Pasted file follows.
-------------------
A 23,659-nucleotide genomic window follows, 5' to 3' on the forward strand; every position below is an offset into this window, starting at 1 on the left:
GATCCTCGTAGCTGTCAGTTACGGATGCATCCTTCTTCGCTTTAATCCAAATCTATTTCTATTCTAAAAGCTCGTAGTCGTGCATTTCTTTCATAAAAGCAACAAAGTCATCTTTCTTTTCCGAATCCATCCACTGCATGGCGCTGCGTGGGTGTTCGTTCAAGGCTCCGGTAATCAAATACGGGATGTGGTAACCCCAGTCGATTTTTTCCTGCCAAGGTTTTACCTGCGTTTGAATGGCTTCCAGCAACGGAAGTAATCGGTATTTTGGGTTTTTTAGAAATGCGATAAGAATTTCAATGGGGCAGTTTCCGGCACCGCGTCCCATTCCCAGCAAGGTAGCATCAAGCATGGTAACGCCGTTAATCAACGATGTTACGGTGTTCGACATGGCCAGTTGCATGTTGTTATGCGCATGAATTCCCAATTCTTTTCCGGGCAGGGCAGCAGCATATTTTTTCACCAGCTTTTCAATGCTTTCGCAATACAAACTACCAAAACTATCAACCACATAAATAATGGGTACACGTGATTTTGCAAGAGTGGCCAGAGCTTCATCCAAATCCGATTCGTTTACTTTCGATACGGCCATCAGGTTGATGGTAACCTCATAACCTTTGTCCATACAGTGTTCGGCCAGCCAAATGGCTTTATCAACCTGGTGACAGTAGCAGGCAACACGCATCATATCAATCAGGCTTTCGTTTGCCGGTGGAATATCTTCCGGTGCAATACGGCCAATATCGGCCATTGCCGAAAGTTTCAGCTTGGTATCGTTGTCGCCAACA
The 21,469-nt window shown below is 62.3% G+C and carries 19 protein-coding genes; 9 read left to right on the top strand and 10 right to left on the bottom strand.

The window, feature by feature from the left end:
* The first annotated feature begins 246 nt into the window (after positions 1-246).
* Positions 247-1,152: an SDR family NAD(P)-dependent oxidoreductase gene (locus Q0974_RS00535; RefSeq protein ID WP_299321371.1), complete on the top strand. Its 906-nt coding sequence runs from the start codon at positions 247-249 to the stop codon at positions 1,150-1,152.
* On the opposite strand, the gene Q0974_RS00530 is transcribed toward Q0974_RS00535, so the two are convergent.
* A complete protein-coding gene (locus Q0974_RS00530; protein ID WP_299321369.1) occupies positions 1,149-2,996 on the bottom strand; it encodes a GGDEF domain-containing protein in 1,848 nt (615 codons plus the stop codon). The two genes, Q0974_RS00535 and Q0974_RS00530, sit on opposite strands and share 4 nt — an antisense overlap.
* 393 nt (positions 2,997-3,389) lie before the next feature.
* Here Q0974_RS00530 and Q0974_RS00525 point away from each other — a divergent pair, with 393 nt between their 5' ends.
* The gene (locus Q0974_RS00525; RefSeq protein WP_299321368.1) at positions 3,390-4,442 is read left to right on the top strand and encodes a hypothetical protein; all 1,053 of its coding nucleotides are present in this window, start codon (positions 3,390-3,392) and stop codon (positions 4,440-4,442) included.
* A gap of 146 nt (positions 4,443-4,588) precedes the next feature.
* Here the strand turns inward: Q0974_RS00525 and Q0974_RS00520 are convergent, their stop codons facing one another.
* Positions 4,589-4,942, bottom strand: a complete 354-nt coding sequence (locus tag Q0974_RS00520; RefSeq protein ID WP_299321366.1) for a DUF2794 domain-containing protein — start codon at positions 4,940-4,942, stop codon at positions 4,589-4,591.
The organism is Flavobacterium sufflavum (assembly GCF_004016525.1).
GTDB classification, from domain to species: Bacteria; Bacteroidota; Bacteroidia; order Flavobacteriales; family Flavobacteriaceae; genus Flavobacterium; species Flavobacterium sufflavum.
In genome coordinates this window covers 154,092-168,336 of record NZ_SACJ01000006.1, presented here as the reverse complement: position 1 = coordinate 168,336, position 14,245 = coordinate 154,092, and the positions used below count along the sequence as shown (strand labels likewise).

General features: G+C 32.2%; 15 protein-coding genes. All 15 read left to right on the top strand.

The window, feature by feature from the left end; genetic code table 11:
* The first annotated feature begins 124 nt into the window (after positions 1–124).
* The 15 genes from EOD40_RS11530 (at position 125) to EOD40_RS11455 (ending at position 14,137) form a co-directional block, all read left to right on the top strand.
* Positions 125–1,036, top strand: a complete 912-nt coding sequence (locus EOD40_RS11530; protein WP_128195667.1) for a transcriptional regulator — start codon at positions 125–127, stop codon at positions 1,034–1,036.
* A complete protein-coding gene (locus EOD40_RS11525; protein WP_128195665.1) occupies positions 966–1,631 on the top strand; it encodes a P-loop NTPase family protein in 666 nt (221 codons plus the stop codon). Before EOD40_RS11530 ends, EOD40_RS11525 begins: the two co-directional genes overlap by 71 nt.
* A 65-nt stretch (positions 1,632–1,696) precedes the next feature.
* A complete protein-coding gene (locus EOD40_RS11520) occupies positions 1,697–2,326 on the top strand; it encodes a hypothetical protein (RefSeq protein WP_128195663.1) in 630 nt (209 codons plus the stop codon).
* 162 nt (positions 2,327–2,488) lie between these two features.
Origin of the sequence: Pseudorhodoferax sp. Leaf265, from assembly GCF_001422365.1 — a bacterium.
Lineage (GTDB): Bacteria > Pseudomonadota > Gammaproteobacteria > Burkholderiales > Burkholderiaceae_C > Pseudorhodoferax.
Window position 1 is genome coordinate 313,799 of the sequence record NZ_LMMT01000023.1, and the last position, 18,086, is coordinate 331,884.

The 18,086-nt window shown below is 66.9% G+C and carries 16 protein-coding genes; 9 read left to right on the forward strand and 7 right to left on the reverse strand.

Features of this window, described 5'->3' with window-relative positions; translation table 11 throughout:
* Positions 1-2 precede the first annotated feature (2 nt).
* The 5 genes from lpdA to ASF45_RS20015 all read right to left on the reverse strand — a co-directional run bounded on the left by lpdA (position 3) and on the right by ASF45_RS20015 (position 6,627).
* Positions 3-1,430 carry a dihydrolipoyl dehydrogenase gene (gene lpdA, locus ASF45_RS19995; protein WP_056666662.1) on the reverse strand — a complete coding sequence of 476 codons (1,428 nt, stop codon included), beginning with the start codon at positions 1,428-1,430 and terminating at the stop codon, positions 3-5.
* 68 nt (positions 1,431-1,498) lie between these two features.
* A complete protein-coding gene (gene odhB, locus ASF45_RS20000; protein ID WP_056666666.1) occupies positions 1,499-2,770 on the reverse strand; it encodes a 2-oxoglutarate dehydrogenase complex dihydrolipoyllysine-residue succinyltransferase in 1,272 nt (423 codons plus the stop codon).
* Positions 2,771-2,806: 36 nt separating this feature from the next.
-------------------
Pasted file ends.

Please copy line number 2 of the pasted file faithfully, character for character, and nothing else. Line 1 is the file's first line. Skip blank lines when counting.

GATCCTCGTAGCTGTCAGTTACGGATGCATCCTTCTTCGCTTTAATCCAAATCTATTTCTATTCTAAAAGCTCGTAGTCGTGCATTTCTTTCATAAAAGCAACAAAGTCATCTTTCTTTTCCGAATCCATCCACTGCATGGCGCTGCGTGGGTGTTCGTTCAAGGCTCCGGTAATCAAATACGGGATGTGGTAACCCCAGTCGATTTTTTCCTGCCAAGGTTTTACCTGCGTTTGAATGGCTTCCAGCAACGGAAGTAATCGGTATTTTGGGTTTTTTAGAAATGCGATAAGAATTTCAATGGGGCAGTTTCCGGCACCGCGTCCCATTCCCAGCAAGGTAGCATCAAGCATGGTAACGCCGTTAATCAACGATGTTACGGTGTTCGACATGGCCAGTTGCATGTTGTTATGCGCATGAATTCCCAATTCTTTTCCGGGCAGGGCAGCAGCATATTTTTTCACCAGCTTTTCAATGCTTTCGCAATACAAACTACCAAAACTATCAACCACATAAATAATGGGTACACGTGATTTTGCAAGAGTGGCCAGAGCTTCATCCAAATCCGATTCGTTTACTTTCGATACGGCCATCAGGTTGATGGTAACCTCATAACCTTTGTCCATACAGTGTTCGGCCAGCCAAATGGCTTTATCAACCTGGTGACAGTAGCAGGCAACACGCATCATATCAATCAGGCTTTCGTTTGCCGGTGGAATATCTTCCGGTGCAATACGGCCAATATCGGCCATTGCCGAAAGTTTCAGCTTGGTATCGTTGTCGCCAACA